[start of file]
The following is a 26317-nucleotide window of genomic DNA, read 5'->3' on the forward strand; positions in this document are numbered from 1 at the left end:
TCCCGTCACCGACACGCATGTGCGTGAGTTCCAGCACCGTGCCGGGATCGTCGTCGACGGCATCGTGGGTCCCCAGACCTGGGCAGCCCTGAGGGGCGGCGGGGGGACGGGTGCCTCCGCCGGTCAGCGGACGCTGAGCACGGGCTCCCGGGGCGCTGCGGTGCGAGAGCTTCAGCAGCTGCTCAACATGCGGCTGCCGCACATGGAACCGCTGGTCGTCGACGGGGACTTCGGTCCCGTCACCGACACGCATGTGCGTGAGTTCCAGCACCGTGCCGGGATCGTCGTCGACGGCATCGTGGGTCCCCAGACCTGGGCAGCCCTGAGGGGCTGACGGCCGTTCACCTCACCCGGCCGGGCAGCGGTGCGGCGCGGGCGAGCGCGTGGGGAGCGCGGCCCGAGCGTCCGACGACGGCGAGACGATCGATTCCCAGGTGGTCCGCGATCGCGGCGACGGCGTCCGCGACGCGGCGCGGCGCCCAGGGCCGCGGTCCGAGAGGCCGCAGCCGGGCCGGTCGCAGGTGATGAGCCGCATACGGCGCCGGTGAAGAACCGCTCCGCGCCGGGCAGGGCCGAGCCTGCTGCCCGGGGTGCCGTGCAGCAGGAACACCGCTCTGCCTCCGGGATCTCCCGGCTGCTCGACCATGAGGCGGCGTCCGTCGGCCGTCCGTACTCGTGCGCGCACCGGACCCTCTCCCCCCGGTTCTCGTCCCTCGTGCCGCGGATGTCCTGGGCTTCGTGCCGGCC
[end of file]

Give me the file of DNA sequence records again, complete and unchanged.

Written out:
The following is a 26317-nucleotide window of genomic DNA, read 5'->3' on the forward strand; positions in this document are numbered from 1 at the left end:
TCCCGTCACCGACACGCATGTGCGTGAGTTCCAGCACCGTGCCGGGATCGTCGTCGACGGCATCGTGGGTCCCCAGACCTGGGCAGCCCTGAGGGGCGGCGGGGGGACGGGTGCCTCCGCCGGTCAGCGGACGCTGAGCACGGGCTCCCGGGGCGCTGCGGTGCGAGAGCTTCAGCAGCTGCTCAACATGCGGCTGCCGCACATGGAACCGCTGGTCGTCGACGGGGACTTCGGTCCCGTCACCGACACGCATGTGCGTGAGTTCCAGCACCGTGCCGGGATCGTCGTCGACGGCATCGTGGGTCCCCAGACCTGGGCAGCCCTGAGGGGCTGACGGCCGTTCACCTCACCCGGCCGGGCAGCGGTGCGGCGCGGGCGAGCGCGTGGGGAGCGCGGCCCGAGCGTCCGACGACGGCGAGACGATCGATTCCCAGGTGGTCCGCGATCGCGGCGACGGCGTCCGCGACGCGGCGCGGCGCCCAGGGCCGCGGTCCGAGAGGCCGCAGCCGGGCCGGTCGCAGGTGATGAGCCGCATACGGCGCCGGTGAAGAACCGCTCCGCGCCGGGCAGGGCCGAGCCTGCTGCCCGGGGTGCCGTGCAGCAGGAACACCGCTCTGCCTCCGGGATCTCCCGGCTGCTCGACCATGAGGCGGCGTCCGTCGGCCGTCCGTACTCGTGCGCGCACCGGACCCTCTCCCCCCGGTTCTCGTCCCTCGTGCCGCGGATGTCCTGGGCTTCGTGCCGGCC